Radiation oncology partnership and its impact on neurosurgery
Leksell Gamma Knife Conference in the land down under
Jason P. Sheehan
Neurosurgical training is critical in providing residents with the skill set, knowledge, and confidence to perform challenging neurosurgical procedures. Radiosurgery, which neurosurgeons helped define and refine, differs from more traditional, open neurosurgical approaches. This study evaluates the opinions of residents on current radiosurgical training and the effect of a focused educational course on those residents.
The American Association of Neurological Surgeons sponsored a 3-day course focused on intracranial and spinal radiosurgery. Senior-level residents were nominated by US program directors to participate in the course. Twenty-eight residents from distinct training programs were surveyed before and after the course to discern current training practices in radiosurgery and the effect of the focused educational program. The median training level of the participants was postgraduate Year 5 (mean 5.3 years, range 3–7 years).
Two-thirds of residents reported that their training institutions had no formal radiosurgery rotation. Twenty-five percent planned to obtain postresidency fellowship training that would include radiosurgery. Before the course, 79% of the residents expected to include radiosurgery in their practice. However, prior to the course, those describing themselves as “very uncomfortable” with performing intracranial or spinal radiosurgery were 33.3 and 45.8%, respectively. After the course, mean self-assessment scores for understanding the indications and performing intracranial radiosurgery increased by 43 and 89%, respectively. The mean scores for understanding the indications and comfort with performing spinal radiosurgery increased by 79 and 200%, respectively. Following the course, there was a 12.3% increase in the number of residents planning to perform radiosurgery following residency.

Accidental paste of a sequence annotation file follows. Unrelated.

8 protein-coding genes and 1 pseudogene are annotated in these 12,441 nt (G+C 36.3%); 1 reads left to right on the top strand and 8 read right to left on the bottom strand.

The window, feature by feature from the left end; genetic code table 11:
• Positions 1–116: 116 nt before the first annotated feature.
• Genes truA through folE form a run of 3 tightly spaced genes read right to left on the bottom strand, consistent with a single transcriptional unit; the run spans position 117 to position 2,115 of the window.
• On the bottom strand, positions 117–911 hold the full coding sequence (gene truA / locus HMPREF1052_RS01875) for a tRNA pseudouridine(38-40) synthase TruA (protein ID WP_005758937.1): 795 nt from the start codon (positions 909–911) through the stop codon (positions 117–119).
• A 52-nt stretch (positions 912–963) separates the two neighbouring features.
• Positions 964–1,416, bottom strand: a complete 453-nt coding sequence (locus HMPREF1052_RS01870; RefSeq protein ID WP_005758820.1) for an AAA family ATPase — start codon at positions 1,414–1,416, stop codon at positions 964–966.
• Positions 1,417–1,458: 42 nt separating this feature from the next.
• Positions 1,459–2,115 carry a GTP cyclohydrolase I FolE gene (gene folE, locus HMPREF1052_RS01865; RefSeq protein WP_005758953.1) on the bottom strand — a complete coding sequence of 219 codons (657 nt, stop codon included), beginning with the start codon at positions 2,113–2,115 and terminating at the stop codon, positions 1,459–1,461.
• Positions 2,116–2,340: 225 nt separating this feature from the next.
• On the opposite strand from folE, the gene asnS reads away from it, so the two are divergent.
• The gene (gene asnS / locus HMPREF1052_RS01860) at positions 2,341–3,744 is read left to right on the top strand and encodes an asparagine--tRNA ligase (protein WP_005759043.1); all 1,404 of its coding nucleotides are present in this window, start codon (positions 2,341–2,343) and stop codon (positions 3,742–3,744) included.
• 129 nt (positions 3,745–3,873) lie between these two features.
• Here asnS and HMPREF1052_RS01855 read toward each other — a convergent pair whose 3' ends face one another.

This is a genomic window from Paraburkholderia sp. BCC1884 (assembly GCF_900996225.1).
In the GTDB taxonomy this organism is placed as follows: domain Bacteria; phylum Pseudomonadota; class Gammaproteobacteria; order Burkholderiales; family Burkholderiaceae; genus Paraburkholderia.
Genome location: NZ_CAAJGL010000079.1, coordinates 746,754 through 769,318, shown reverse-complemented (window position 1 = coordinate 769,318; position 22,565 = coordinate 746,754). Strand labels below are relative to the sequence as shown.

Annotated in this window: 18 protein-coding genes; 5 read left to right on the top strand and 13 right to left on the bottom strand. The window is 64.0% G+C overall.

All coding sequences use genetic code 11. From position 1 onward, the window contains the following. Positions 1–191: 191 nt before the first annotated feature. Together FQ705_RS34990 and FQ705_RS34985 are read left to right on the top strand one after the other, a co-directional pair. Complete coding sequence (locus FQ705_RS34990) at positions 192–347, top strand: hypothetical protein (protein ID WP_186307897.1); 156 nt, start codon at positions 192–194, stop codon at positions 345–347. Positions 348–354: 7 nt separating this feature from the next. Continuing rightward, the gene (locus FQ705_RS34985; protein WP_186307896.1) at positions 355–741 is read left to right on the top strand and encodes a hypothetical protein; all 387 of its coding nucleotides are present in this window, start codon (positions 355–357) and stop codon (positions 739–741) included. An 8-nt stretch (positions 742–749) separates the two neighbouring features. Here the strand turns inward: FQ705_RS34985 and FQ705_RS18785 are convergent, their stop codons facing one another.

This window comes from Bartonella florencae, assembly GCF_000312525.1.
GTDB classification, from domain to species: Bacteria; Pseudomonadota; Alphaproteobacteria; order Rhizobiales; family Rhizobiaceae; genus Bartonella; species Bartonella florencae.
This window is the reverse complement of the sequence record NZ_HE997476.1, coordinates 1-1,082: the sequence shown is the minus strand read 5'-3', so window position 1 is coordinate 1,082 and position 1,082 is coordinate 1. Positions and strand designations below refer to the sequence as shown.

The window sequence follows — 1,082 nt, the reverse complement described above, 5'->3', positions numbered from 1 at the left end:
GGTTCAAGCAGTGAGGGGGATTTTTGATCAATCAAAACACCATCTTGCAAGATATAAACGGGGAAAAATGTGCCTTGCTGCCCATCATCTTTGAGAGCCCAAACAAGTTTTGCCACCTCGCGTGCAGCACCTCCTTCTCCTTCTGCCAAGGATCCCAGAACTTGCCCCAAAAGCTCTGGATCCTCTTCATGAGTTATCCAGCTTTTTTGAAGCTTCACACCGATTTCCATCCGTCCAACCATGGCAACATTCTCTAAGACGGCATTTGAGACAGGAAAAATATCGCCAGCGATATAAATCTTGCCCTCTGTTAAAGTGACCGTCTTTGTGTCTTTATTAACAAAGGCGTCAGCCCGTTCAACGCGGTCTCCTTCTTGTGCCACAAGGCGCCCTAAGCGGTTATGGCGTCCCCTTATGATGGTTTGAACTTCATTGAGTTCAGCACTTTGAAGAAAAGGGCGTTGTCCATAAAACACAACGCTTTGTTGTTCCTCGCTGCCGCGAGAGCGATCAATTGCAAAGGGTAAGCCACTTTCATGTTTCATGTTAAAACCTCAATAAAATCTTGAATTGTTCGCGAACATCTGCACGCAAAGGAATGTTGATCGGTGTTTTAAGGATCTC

Current neurosurgical residents appear uneasy about their grasp of radiosurgical indications and their ability to perform the procedure. Focused training courses sponsored by professional societies may improve resident education and training in this area of neurosurgery, which has a skill set and basis of knowledge different from traditional open neurosurgical procedures. Further evaluation of the radiosurgical training process for residents must be performed so as to ensure competency and sufficient workforce to meet expanding demands for neurosurgeons performing radiosurgery in a multidisciplinary climate.